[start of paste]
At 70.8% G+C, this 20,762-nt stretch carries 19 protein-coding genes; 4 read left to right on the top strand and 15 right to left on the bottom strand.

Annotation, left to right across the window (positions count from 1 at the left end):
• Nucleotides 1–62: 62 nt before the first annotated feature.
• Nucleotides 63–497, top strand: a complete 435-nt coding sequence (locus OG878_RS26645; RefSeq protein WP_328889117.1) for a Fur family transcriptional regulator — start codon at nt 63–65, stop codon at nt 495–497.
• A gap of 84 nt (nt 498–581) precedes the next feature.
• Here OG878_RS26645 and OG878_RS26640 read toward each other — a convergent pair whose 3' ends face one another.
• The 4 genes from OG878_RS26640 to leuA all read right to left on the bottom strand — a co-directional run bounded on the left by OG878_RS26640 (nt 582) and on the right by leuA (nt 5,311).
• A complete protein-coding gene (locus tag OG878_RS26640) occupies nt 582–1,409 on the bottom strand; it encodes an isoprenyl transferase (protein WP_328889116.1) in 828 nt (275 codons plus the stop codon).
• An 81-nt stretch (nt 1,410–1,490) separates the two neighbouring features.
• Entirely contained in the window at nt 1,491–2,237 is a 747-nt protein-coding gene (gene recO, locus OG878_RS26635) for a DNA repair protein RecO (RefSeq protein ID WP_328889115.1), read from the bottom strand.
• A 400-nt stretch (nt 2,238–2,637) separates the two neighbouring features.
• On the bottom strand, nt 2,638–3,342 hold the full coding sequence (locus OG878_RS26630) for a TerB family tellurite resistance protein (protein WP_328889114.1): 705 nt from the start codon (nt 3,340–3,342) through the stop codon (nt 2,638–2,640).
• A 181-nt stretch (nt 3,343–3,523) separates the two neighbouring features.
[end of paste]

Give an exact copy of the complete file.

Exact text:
At 70.8% G+C, this 20,762-nt stretch carries 19 protein-coding genes; 4 read left to right on the top strand and 15 right to left on the bottom strand.

Annotation, left to right across the window (positions count from 1 at the left end):
• Nucleotides 1–62: 62 nt before the first annotated feature.
• Nucleotides 63–497, top strand: a complete 435-nt coding sequence (locus OG878_RS26645; RefSeq protein WP_328889117.1) for a Fur family transcriptional regulator — start codon at nt 63–65, stop codon at nt 495–497.
• A gap of 84 nt (nt 498–581) precedes the next feature.
• Here OG878_RS26645 and OG878_RS26640 read toward each other — a convergent pair whose 3' ends face one another.
• The 4 genes from OG878_RS26640 to leuA all read right to left on the bottom strand — a co-directional run bounded on the left by OG878_RS26640 (nt 582) and on the right by leuA (nt 5,311).
• A complete protein-coding gene (locus tag OG878_RS26640) occupies nt 582–1,409 on the bottom strand; it encodes an isoprenyl transferase (protein WP_328889116.1) in 828 nt (275 codons plus the stop codon).
• An 81-nt stretch (nt 1,410–1,490) separates the two neighbouring features.
• Entirely contained in the window at nt 1,491–2,237 is a 747-nt protein-coding gene (gene recO, locus OG878_RS26635) for a DNA repair protein RecO (RefSeq protein ID WP_328889115.1), read from the bottom strand.
• A 400-nt stretch (nt 2,238–2,637) separates the two neighbouring features.
• On the bottom strand, nt 2,638–3,342 hold the full coding sequence (locus OG878_RS26630) for a TerB family tellurite resistance protein (protein WP_328889114.1): 705 nt from the start codon (nt 3,340–3,342) through the stop codon (nt 2,638–2,640).
• A 181-nt stretch (nt 3,343–3,523) separates the two neighbouring features.